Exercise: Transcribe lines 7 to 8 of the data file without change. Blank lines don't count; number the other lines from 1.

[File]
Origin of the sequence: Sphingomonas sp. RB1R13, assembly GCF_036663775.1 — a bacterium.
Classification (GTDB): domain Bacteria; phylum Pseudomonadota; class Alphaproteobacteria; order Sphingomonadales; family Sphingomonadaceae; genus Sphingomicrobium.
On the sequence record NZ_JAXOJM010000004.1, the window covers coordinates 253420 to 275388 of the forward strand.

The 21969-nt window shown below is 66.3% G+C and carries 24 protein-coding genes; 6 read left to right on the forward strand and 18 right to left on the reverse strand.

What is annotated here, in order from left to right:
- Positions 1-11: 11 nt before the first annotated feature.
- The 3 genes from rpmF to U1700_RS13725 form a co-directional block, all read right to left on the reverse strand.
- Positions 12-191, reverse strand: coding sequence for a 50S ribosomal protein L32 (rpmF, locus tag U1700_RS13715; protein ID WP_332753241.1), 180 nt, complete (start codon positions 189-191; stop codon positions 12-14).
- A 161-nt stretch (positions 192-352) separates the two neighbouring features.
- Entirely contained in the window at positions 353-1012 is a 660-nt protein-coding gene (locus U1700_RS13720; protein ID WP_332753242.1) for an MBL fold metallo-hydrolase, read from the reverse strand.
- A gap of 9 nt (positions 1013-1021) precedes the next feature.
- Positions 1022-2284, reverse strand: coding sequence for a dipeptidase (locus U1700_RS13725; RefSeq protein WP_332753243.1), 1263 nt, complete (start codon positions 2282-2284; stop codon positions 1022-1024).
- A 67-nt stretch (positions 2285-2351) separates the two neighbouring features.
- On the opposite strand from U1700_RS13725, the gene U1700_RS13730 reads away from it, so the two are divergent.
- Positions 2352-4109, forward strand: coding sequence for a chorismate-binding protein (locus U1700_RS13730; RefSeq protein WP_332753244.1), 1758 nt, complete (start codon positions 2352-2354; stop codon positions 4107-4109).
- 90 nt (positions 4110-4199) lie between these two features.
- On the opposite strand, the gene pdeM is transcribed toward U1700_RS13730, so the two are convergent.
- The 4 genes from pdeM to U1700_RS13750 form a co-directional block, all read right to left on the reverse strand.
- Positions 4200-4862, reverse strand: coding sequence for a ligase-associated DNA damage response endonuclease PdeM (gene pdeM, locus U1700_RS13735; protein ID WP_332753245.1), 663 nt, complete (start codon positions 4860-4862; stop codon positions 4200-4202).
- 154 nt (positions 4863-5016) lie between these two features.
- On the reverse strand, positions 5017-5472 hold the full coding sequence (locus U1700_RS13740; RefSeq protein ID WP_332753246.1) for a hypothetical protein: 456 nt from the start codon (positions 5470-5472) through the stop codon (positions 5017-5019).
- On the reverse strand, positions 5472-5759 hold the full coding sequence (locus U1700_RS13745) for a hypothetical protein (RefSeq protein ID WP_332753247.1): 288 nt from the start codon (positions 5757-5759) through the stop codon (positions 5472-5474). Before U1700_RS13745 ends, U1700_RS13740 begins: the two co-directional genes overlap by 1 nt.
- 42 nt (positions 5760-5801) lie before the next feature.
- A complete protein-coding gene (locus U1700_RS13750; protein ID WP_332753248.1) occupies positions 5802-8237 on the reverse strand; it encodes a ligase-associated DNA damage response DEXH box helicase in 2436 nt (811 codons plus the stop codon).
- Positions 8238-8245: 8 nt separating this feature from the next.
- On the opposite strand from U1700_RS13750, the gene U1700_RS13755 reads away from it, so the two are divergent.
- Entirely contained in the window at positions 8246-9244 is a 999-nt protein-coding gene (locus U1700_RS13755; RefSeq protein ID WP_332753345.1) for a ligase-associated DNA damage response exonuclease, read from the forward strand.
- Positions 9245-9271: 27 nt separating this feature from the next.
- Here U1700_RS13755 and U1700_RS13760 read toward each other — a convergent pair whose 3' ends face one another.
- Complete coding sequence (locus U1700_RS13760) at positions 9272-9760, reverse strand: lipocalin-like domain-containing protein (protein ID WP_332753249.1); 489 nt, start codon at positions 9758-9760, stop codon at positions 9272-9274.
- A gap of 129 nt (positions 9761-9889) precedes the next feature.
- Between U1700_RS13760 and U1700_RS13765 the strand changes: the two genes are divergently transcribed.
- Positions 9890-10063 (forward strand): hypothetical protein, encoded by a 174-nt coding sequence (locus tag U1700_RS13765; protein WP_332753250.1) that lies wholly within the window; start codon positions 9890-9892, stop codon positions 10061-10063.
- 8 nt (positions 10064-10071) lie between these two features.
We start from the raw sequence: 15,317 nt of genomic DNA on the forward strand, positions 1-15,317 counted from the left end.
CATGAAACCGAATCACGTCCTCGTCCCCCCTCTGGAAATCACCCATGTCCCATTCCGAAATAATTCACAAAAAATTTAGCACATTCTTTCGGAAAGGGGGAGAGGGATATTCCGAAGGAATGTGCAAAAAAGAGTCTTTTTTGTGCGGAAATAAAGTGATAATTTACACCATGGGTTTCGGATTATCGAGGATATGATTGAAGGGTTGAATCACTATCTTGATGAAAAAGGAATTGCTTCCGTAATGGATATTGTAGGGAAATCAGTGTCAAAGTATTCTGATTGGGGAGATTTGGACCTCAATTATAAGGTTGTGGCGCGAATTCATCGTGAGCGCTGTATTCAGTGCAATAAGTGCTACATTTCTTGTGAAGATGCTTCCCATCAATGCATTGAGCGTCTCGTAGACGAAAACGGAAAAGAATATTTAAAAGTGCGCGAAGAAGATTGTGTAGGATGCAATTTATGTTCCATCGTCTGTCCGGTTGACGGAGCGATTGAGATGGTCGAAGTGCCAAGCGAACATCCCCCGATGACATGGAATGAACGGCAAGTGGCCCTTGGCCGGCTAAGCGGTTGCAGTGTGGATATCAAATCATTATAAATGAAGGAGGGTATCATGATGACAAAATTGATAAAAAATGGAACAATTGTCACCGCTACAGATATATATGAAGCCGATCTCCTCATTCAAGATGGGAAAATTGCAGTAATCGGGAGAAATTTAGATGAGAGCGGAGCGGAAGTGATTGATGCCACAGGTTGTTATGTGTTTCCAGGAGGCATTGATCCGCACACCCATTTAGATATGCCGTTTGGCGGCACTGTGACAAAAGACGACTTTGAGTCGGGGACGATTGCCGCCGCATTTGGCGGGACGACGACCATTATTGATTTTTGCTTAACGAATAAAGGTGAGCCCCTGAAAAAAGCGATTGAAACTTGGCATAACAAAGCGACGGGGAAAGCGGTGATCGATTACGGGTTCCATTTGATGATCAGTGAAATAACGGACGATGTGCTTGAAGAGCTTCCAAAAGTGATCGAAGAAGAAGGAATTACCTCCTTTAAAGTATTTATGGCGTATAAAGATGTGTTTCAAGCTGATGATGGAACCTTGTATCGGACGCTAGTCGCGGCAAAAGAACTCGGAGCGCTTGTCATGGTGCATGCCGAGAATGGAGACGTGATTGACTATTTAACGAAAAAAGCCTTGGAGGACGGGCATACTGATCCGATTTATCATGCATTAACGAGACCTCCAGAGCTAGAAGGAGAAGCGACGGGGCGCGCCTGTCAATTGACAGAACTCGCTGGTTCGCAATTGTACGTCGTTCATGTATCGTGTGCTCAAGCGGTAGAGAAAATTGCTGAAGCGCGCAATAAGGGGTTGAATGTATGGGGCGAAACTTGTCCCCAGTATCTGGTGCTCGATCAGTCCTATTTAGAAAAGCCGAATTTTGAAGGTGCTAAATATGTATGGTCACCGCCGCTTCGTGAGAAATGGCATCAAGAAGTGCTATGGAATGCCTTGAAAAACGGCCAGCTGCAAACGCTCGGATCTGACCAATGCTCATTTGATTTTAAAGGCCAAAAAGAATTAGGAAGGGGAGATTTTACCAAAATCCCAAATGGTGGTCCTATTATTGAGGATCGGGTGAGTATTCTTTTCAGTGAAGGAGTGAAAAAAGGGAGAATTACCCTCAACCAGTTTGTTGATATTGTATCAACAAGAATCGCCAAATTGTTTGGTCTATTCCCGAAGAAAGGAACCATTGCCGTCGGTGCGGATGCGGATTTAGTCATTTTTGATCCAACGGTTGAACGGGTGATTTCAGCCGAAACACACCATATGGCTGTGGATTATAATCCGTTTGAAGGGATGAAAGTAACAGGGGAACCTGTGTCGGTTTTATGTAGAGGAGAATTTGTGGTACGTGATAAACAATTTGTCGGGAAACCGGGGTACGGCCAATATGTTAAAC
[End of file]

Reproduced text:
- The 3 genes from rpmF to U1700_RS13725 form a co-directional block, all read right to left on the reverse strand.
- Positions 12-191, reverse strand: coding sequence for a 50S ribosomal protein L32 (rpmF, locus tag U1700_RS13715; protein ID WP_332753241.1), 180 nt, complete (start codon positions 189-191; stop codon positions 12-14).